Did you know that self-playing violins already existed over 100 years ago? These and other rarities can be viewed in the Museum mechanischer Musikinstrumente (Museum of Mechanical Musical Instruments) – and experienced in all their acoustic glory.
The Kaiserdom (Imperial Cathedral) of Königslutter lies 15 kilometres to the west of Helmstedt – and just a few steps from the cathedral is the Museum of Mechanical Musical Instruments, which houses a truly fascinating exhibition of 250 items ranging from a miniature music box, which fits in a closed fist, to the 12-square-metre carousel organ. By the way, almost all of the instruments and equipment are intact and ready to play at any time.
Which is why we also definitely recommend taking part in one of the tours, which aren’t just informative and funny: a special highlight is that you can also experience many of the exhibits in action during the tour. Take a look and listen for yourself!
Keys and strings moved by unseen hands
A Steinway grand piano from 1910, which was automated by the Welte company, is especially worth seeing. This ‘player piano’ can play pieces with the aid of punched paper tape, which was previously produced with a special piano. Many famous composers and pianists immortalised their piano playing in this way – from Claude Debussy and Max Reger to Gustav Mahler and George Gershwin. What’s unique about Welte’s automated piano is that not only were the pitch and tone length recorded but also the force with which the keys were struck: the reproductions thus sound exceptionally natural and ‘live’.
A greater challenge for the inventors of the time was making a violin play via mechanical means. Anyone who has ever held this kind of string instrument in their hand can confirm that the interaction between the strings and violin bow is complex: many hours of tireless practice pass by before the first beautiful tone is heard. With its ‘Phonoliszt Viola’, the Hupfeld company from Leipzig managed to bring together three violins and one piano to form a completely automatic and magnificent sounding quartet in 1910. Following a performance at the Brussels World’s Fair in 1910, it was referred to as the ‘eighth wonder of the world’.
Kettledrums and trumpets
The carousel organ produced by the Bruder brothers from Waldkirch in 1925 is a bit more versatile and much, much louder: when the museum tour guide starts up this impressive instrument, visitors are so impressed that they prick up their ears! That’s because they can hear not only organ pipes, but drums and cymbals as well.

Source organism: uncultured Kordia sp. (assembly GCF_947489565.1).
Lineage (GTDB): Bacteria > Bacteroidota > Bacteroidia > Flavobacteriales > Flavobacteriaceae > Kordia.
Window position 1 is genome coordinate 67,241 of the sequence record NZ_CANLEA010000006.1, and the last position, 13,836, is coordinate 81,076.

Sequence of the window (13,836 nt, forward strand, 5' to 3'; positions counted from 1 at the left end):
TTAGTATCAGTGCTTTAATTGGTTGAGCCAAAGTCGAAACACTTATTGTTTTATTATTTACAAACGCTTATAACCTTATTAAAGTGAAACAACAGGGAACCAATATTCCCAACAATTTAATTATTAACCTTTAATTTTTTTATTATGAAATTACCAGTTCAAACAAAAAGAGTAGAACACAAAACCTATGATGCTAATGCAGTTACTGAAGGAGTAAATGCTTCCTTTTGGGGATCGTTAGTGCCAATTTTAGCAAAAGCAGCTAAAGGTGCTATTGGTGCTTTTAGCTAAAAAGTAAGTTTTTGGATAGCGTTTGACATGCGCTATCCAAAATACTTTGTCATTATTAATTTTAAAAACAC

A ‘replica’ of famous actor and singer Tino Rossi is quirky and, in its own way, worth a look and a listen. This life-size animated figure can move its mouth and eyes – while a mechanically operated drum and an accordion play. The different ways audience members react to this performance are very interesting: for some, it just looks funny, while others even find the figure a bit scary with its rolling eyes.
Interesting information, clearly explained
In addition to the tours, the museum also offers a great deal of information about the instruments: historical notes, technical details about how they work – and all manner of fun facts. This allows you to experience the world of mechanical musical instruments in both a sensory and intellectual way. And anyone who doesn’t fancy a tour can buy a booklet on the exhibition at the entrance: bearing the apt title ‘Your ears won’t believe their eyes’, this booklet guides you through the museum with 76 pages of illustrations.
After visiting the museum, it’s worth popping in to the neighbouring cathedral cafe to digest all of the sounds you’ve heard – you can get delicious coffee and cake here. After an energy boost, you could then visit the interesting cathedral and stone masonry as well: it was opened in 2011 and depicts the Imperial Cathedral and its architectural history from the viewpoint of the stonemasonry trade. Get an up-close look at the incredible human effort that lies behind the construction of this cathedral!